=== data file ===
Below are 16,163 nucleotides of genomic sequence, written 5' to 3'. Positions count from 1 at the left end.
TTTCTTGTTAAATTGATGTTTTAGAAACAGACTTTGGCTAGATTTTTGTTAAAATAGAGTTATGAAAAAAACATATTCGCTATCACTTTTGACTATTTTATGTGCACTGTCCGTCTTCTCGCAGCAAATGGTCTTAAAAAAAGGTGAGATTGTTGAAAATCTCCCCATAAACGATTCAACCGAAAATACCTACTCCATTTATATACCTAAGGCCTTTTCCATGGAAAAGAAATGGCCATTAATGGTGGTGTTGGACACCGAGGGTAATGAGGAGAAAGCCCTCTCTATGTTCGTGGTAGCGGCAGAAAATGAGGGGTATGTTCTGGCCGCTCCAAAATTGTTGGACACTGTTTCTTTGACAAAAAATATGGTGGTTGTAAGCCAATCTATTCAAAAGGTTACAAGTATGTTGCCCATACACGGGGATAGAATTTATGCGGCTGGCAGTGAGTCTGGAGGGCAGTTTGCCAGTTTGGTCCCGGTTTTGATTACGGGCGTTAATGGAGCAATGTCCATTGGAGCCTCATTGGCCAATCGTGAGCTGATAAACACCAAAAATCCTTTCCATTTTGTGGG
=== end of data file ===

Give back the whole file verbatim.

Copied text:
Below are 16,163 nucleotides of genomic sequence, written 5' to 3'. Positions count from 1 at the left end.
TTTCTTGTTAAATTGATGTTTTAGAAACAGACTTTGGCTAGATTTTTGTTAAAATAGAGTTATGAAAAAAACATATTCGCTATCACTTTTGACTATTTTATGTGCACTGTCCGTCTTCTCGCAGCAAATGGTCTTAAAAAAAGGTGAGATTGTTGAAAATCTCCCCATAAACGATTCAACCGAAAATACCTACTCCATTTATATACCTAAGGCCTTTTCCATGGAAAAGAAATGGCCATTAATGGTGGTGTTGGACACCGAGGGTAATGAGGAGAAAGCCCTCTCTATGTTCGTGGTAGCGGCAGAAAATGAGGGGTATGTTCTGGCCGCTCCAAAATTGTTGGACACTGTTTCTTTGACAAAAAATATGGTGGTTGTAAGCCAATCTATTCAAAAGGTTACAAGTATGTTGCCCATACACGGGGATAGAATTTATGCGGCTGGCAGTGAGTCTGGAGGGCAGTTTGCCAGTTTGGTCCCGGTTTTGATTACGGGCGTTAATGGAGCAATGTCCATTGGAGCCTCATTGGCCAATCGTGAGCTGATAAACACCAAAAATCCTTTCCATTTTGTGGG